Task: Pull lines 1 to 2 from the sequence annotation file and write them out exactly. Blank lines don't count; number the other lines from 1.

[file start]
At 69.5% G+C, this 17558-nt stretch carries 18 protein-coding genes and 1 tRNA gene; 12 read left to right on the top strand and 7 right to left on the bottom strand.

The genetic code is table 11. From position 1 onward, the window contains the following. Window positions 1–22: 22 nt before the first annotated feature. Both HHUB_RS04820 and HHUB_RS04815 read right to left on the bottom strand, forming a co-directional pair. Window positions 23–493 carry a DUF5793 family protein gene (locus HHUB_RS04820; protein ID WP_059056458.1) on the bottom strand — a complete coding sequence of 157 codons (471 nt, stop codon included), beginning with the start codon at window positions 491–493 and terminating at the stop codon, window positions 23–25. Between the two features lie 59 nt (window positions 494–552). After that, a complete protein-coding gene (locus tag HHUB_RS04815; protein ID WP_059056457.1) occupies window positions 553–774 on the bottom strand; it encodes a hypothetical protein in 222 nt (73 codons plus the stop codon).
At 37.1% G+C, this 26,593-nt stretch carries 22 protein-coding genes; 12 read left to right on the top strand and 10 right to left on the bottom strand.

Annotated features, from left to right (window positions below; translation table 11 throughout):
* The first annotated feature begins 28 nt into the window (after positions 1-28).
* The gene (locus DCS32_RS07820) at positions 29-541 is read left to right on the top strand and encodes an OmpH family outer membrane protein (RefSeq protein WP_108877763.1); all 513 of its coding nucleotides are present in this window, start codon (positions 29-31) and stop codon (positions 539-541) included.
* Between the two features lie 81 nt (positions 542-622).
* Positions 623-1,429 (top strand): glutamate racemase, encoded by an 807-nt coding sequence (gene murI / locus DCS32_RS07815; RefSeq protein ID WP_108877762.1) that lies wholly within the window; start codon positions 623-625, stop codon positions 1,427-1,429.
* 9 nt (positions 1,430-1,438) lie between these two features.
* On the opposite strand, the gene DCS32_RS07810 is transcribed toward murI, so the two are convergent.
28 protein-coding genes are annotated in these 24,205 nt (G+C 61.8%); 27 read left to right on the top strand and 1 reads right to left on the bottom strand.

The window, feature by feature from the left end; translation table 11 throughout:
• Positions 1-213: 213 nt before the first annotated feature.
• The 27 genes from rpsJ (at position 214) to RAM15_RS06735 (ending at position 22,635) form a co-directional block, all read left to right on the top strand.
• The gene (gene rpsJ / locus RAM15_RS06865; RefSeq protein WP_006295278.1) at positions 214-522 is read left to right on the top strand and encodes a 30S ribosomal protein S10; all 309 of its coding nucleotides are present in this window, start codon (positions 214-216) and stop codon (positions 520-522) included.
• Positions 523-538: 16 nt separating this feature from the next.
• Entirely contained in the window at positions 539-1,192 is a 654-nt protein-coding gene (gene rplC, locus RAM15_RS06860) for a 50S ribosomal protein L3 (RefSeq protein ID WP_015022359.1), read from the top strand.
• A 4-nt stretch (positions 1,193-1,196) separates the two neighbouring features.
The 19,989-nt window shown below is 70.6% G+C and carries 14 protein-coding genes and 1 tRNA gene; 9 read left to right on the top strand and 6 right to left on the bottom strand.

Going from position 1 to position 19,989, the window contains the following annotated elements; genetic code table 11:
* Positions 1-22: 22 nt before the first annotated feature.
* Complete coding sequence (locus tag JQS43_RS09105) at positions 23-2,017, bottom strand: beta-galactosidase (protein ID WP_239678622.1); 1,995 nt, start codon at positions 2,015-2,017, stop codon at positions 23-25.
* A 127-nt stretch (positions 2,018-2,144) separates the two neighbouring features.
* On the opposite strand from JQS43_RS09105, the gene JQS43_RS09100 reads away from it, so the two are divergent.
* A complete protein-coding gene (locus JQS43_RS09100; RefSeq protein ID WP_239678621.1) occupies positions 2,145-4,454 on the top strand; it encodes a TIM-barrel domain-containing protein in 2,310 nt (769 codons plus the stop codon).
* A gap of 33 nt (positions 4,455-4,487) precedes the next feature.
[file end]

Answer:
At 69.5% G+C, this 17558-nt stretch carries 18 protein-coding genes and 1 tRNA gene; 12 read left to right on the top strand and 7 right to left on the bottom strand.

The genetic code is table 11. From position 1 onward, the window contains the following. Window positions 1–22: 22 nt before the first annotated feature. Both HHUB_RS04820 and HHUB_RS04815 read right to left on the bottom strand, forming a co-directional pair. Window positions 23–493 carry a DUF5793 family protein gene (locus HHUB_RS04820; protein ID WP_059056458.1) on the bottom strand — a complete coding sequence of 157 codons (471 nt, stop codon included), beginning with the start codon at window positions 491–493 and terminating at the stop codon, window positions 23–25. Between the two features lie 59 nt (window positions 494–552). After that, a complete protein-coding gene (locus tag HHUB_RS04815; protein ID WP_059056457.1) occupies window positions 553–774 on the bottom strand; it encodes a hypothetical protein in 222 nt (73 codons plus the stop codon).